"Police motorcycles attacked us from both sides. On the back of each one there was a man hitting with a stick. People were pushed into corners. The motorcyclists attacked and hit us. People fell on one another screaming and running all over the place.

"I noticed that a driver had abandoned his car to help us. He was severely beaten by three policemen. People were screaming because they saw the beating we were getting.

"Most of the members of my group were women of all ages, mothers, girls, and even a grandmother and her granddaughter. They all were beaten. Very quickly, a group of about 50 police on foot joined in beating the crowd. One of them grabbed me, shouting: 'I'm going to kill you, you bastards.' He hit me on my back, then on my shoulder and my upper legs. Then he raised his stick to hit me on the head but I managed to block him with my left hand, which quickly turned black and blue. After a few minutes of intense beating of a defenseless group, pushed into a corner with no way out, the police backed up and we began to run into an adjacent street. That's when we were surprised by the basijis who were waiting for us and who continued to hit us.

"Several people came up to defend us and man-to-man fighting began. A lot were bleeding, men, women, and even little girls. The street was in a state of shock and anger. People cried 'Death to the dictator!' Shopkeepers and passers-by started to insult everything related to the régime. Girls were trembling and crying.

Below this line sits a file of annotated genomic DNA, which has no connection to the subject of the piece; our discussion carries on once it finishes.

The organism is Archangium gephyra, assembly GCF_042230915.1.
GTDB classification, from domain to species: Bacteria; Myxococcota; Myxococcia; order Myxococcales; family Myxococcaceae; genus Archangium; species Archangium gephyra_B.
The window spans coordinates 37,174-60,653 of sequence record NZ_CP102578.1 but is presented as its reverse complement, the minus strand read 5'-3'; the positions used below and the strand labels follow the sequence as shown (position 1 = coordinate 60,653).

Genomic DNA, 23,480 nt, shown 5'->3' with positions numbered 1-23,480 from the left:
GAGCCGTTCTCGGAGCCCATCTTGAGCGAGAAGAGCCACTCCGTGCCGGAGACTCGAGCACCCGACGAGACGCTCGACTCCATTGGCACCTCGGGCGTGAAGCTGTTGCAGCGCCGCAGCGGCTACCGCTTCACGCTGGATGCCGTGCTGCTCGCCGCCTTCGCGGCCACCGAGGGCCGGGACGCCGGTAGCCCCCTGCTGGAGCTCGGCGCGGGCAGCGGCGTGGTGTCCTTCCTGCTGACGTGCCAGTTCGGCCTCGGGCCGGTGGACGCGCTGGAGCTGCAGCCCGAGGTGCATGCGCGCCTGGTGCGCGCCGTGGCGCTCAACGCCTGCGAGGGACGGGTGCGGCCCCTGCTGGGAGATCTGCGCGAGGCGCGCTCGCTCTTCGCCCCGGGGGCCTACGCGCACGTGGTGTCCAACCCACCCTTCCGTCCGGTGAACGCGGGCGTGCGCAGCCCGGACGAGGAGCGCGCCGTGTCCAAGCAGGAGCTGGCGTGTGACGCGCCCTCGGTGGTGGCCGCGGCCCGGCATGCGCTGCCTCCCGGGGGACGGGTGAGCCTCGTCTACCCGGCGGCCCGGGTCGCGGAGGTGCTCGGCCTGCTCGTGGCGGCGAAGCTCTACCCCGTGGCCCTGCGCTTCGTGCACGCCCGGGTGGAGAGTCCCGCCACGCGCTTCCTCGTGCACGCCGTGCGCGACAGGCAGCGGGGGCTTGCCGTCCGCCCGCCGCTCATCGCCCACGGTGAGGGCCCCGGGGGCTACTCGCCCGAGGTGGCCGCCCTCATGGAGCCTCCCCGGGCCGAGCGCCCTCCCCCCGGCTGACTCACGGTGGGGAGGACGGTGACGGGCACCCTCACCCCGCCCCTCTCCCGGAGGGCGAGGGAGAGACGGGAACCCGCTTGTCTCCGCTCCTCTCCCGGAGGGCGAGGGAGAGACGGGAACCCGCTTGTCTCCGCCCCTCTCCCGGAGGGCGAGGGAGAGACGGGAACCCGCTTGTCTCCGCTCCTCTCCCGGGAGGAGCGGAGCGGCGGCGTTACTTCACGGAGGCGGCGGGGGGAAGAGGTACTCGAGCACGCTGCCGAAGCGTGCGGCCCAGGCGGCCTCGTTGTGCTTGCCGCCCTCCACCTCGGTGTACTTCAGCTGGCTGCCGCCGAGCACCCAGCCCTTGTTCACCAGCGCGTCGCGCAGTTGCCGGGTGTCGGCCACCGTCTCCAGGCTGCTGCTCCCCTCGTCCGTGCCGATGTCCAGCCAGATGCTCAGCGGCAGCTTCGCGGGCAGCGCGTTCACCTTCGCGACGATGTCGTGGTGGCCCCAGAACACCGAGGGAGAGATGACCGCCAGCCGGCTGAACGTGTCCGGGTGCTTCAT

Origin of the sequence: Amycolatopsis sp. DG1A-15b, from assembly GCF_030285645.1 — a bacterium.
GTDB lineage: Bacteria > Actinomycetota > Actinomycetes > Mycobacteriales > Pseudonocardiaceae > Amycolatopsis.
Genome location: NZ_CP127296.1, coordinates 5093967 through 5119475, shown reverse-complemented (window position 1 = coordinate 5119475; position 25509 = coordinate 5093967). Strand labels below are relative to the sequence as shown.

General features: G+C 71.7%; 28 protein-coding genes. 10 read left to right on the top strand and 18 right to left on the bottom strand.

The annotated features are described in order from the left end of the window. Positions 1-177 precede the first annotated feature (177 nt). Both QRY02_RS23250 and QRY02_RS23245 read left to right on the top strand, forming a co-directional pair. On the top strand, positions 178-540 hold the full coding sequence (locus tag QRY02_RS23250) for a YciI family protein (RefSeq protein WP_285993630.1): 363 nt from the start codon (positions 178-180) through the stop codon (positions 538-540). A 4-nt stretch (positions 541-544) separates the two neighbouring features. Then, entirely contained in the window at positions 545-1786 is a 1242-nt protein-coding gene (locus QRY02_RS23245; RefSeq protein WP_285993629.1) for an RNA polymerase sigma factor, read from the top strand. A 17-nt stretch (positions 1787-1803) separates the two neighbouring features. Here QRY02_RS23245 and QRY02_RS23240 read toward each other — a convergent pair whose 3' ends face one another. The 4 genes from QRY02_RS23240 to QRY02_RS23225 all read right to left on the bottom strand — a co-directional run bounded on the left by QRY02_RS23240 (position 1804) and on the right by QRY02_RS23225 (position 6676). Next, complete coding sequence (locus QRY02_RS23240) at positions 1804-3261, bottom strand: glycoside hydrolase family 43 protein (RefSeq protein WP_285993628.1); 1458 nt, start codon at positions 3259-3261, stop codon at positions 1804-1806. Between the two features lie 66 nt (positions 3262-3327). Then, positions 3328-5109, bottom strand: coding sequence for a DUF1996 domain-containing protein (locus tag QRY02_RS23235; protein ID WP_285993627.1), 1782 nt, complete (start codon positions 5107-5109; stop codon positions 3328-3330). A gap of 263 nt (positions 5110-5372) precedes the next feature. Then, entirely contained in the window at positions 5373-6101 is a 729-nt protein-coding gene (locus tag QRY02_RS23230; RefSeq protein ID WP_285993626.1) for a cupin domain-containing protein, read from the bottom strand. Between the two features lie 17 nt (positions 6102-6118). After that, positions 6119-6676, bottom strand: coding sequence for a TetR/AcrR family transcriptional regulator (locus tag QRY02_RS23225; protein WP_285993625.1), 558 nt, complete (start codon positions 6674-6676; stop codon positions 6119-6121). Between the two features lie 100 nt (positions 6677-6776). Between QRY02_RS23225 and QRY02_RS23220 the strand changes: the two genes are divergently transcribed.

"My whole body was trembling, too, but from pain, and this pain gave me a different feeling. I was proud and satisfied. Now people picked up stones and threw them at the police and the basijis. I watched the scene and I smiled. I thanked God I was only wounded. I took care not to be attacked any more.

"Then people started laying into the security forces. The march had succeeded. It had shown the brutal face of the régime when confronted by peaceful marchers, in broad daylight, in front of everybody.

"I was done for the day. It was now the turn of youth and more energetic people to continue the battle into the night."

Translated by Mark K. Jensen
Associate Professor of French
Chair, Department of Languages and Literatures
Pacific Lutheran University
Tacoma, WA 98447-0003
Phone: 253-535-7219
Webpage: http://www.plu.edu/~jensenmk/
Email: This email address is being protected from spambots. You need JavaScript enabled to view it.